Steve Moeller of Lone Cottonwood Farm has been a beekeeper since 1974. Having been a vendor at Columbia Farmers Market since 2017, it is clear his roots in the beekeeping community go deeper than time spent at the market. As a member of the Boone Regional Beekeepers and past secretary/treasurer of the Missouri State Beekeepers Association, Steve’s passion for beekeeping is evident.
“As a young man, I developed a passion for working with honeybees, and that passion has remained with me throughout my life. Beekeeping, I believe, is best approached as a lifelong learning experience, and the learning never ends. That’s what I enjoy the most.”
Steve didn’t start keeping bees to sell honey, but soon found himself with more honey than his family could use.
“The first honey I sold was at a roadside stand from the trunk of my 1973 Volkswagen Beetle. Then I participated in several farmers markets over a period of years. In the 1990s I dabbled in the specialty food market, shipping honey to gourmet food shops and gift shops over a four-state area. I also had a presence in the Kansas City Gift Mart. It was an interesting experiment and I learned a lot about marketing and customer preferences.”
Steve’s lifelong pursuit for perfecting local honey inspires his process. “My honey is usually a mild flavored, mixed wildflower honey from various floral sources blooming from May through July. Several varieties of clover bloom profusely during this time, along with many species of other wildflowers growing along roadsides. Many of these flowers are considered weeds, but together, these different varieties make a light amber honey with a wonderful flavor. The beauty of honey as a natural sweetener is the unique flavor that comes from the nectar secreted by flowering plants.”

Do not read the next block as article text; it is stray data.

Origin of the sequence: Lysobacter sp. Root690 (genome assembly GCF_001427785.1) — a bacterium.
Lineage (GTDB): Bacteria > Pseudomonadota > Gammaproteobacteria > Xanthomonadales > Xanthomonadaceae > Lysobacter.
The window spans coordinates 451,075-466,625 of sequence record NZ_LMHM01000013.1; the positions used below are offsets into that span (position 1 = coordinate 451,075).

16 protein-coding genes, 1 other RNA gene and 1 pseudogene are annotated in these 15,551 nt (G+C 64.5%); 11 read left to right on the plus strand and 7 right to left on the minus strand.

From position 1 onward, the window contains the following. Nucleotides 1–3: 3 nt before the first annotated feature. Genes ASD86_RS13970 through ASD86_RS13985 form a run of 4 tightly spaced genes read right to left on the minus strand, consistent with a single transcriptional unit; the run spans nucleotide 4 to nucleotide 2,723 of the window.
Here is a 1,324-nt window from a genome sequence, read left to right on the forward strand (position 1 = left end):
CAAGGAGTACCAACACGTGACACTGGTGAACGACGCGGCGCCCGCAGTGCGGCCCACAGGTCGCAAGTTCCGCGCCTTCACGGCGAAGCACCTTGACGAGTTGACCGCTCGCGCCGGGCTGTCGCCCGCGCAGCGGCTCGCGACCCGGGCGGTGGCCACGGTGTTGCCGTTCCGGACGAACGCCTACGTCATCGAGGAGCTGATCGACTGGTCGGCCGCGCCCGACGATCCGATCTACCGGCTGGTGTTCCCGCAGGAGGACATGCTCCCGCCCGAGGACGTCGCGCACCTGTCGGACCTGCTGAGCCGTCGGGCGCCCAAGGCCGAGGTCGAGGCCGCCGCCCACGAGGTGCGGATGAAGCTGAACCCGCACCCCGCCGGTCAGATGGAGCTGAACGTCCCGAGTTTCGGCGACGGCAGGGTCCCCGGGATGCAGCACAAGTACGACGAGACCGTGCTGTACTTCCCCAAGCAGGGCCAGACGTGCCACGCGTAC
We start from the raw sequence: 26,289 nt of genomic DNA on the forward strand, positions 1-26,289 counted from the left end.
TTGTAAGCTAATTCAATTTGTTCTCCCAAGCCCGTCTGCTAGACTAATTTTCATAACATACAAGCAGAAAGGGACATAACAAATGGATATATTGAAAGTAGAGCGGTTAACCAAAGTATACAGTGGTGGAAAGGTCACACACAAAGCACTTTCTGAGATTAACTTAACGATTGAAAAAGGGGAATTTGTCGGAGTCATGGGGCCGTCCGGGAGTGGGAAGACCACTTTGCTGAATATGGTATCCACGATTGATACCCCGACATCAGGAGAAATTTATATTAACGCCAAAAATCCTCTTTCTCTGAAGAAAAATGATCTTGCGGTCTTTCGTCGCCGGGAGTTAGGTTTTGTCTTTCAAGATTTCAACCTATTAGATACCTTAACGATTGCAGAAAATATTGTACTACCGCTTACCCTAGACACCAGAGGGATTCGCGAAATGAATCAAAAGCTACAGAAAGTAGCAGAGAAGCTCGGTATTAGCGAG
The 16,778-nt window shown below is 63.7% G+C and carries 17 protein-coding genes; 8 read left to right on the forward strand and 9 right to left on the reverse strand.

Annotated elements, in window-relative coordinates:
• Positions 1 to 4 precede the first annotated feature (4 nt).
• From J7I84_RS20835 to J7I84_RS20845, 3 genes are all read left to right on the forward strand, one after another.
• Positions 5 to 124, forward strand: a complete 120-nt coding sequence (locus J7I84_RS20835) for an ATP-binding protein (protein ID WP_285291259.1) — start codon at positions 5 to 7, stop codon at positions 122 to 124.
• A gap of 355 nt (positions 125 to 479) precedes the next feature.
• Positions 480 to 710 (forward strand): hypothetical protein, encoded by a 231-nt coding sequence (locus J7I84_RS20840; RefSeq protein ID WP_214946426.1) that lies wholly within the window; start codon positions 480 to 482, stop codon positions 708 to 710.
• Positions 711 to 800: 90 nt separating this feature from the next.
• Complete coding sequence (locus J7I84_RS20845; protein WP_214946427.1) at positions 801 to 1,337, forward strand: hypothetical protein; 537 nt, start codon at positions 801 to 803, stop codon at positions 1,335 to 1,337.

Many sources bloom at the same time, making it difficult to separate and provide varietal honeys in mid-Missouri, Steve said. By keeping bees in several locations with about a dozen hives in each bee yard, he can take advantage of the floral sources in different locations, mostly from a mixture of wildflowers. They also provide pollen, which is a critical source of protein in the honeybee diet. Some locations will produce better than others. For example, extra moisture from an isolated pop-up shower at just the right time will give the nectar flow a boost. Honeybees will typically forage over a three-mile radius, or 18,000 acres.
“Very little honey is produced from agricultural crops in mid-Missouri,” Steve said. “Corn and soybeans, for the most part, are a food desert for honeybees.”
Steve made the decision to change direction and sell at Columbia Farmers Market because he thought it would be a good fit. “I enjoy visiting with all the customers, and we’ve got a really good group of vendors offering a wide variety of produce and other products. We all benefit from that variety that draws good crowds to the market. And now with the first phase of the Ag Park complete, it just keeps getting better.”
Just like Steve’s honey, his sweet demeanor is hard to miss. The long line of youngsters waiting patiently for his honey sticks, and perhaps a quick lesson on honeybees, makes Steve a not-to-be-missed experience at the market.